Women with depression do not all experience the same symptoms. However, women with depression typically have symptoms of sadness, worthlessness and guilt. Depression is more common among women than among men. Biological, lifecycle, hormonal and psychosocial factors that are unique to women may be linked to their higher depression rate.
Men often experience depression differently than women. While women with depression are more likely to have feelings of sadness, worthlessness and excessive guilt; men, on the contrary, are more likely to be very tired, irritable, lose interest in once-pleasurable activities and have difficulty sleeping.
Men are very likely to turn to alcohol or drugs when they are depressed. They also may become frustrated, discouraged, irritable, angry and sometimes abusive. Some men may throw themselves into their work to avoid talking about their depression with family or friends or behave recklessly.
Before puberty, girls and boys are equally likely to develop depression. A child with depression may pretend to be sick, refuse to go to school, cling to a parent, or worry that a parent may die. Because normal behaviours vary from one childhood stage to another, it can be difficult to tell whether a child is just going through a temporary “phase” or is suffering from depression. Sometimes the parents become worried about how the child’s behaviour has changed, or a teacher mentions that “your child doesn’t seem to be himself.” Most chronic mood disorders, such as depression, begin as high levels of anxiety in children.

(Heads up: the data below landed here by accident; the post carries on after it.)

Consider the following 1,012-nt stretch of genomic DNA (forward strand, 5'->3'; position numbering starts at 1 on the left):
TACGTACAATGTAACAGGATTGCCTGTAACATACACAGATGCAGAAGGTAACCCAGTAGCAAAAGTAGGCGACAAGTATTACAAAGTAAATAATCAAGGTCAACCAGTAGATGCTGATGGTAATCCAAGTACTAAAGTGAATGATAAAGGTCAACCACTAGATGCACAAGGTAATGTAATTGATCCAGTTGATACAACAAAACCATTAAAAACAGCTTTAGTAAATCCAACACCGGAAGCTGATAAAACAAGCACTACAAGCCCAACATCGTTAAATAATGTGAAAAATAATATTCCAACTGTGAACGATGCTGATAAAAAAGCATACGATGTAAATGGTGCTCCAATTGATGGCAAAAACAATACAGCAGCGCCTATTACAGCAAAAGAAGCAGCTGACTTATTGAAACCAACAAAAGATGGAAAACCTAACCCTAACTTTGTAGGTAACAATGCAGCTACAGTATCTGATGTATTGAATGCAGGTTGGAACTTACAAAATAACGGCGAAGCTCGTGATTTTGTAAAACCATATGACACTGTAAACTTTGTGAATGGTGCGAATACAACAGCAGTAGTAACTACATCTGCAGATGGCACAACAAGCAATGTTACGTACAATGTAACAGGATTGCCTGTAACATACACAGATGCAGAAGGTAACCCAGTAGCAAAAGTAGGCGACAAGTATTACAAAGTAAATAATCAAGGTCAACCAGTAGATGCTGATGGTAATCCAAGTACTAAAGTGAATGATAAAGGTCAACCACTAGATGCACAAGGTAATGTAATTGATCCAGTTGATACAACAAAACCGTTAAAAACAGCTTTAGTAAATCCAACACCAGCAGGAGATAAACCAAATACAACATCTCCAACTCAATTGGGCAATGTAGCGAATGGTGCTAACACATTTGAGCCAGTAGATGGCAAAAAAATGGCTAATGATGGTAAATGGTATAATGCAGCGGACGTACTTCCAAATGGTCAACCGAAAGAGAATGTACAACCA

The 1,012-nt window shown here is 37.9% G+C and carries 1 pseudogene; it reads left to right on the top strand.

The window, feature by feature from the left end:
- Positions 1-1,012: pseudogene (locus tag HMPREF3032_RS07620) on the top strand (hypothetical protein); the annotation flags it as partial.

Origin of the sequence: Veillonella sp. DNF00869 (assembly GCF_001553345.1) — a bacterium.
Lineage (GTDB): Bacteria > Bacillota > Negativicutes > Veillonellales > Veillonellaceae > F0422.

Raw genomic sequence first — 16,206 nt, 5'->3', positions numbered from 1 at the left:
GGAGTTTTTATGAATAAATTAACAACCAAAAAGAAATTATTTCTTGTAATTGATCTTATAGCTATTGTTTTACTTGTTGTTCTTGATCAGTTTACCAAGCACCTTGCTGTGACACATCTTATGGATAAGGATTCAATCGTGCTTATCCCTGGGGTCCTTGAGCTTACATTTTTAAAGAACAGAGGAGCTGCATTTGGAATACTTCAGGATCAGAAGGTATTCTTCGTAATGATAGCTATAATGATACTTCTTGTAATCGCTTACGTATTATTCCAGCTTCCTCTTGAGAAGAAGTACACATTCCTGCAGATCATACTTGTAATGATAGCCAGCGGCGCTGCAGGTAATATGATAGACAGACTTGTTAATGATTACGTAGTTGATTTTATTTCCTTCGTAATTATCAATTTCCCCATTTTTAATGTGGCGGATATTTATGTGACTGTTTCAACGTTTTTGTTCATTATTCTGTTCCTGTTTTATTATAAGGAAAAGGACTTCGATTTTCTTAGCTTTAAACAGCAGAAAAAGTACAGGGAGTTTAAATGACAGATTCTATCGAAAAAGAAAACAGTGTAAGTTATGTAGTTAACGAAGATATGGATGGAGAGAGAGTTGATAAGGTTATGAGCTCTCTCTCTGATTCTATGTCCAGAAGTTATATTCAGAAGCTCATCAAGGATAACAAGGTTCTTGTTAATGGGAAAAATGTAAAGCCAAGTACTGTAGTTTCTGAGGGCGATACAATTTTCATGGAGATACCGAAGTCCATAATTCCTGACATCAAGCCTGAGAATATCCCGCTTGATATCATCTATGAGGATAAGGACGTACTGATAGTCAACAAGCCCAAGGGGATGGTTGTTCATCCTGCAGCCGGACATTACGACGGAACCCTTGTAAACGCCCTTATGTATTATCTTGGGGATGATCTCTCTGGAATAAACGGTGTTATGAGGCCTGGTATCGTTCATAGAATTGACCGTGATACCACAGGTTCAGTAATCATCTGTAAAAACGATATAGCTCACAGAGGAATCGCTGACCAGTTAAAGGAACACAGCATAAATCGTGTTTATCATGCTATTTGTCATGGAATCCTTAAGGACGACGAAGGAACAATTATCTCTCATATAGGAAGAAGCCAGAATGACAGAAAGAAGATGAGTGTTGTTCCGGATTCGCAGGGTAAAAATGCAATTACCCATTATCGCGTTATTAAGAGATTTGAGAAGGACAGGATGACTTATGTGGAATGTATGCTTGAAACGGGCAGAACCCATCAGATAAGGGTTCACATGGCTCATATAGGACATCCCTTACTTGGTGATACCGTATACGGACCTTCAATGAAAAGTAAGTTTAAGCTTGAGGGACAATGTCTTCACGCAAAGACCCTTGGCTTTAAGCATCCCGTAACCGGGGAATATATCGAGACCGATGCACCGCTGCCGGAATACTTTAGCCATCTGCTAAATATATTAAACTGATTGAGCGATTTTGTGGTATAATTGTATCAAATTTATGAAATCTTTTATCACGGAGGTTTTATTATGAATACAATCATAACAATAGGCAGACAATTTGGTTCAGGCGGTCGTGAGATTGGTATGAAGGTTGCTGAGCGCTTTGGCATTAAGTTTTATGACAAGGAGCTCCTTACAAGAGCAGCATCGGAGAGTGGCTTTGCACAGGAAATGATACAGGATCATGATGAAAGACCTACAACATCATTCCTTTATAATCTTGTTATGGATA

The teen years can be tough. Teens are forming an identity apart from their parents, grappling with gender issues and emerging sexuality, and making independent decisions for the first time in their lives. Occasional bad moods are to be expected, but depression is different.
Older children and teens with depression may sulk, get into trouble at school, be negative and irritable and feel misunderstood. Teens with depression may also have other disorders such as anxiety, eating disorders or substance abuse. They may also be at higher risk for suicide.
Children and teenagers usually rely on parents, teachers, or other caregivers to recognize their suffering and get them the treatment they need. Many teens don’t know where to go for mental health treatment or believe that treatment won’t help. Others don’t get help because they think depression symptoms may be just part of the typical stress of school or being a teen. Some teens worry what other people will think if they seek mental health care.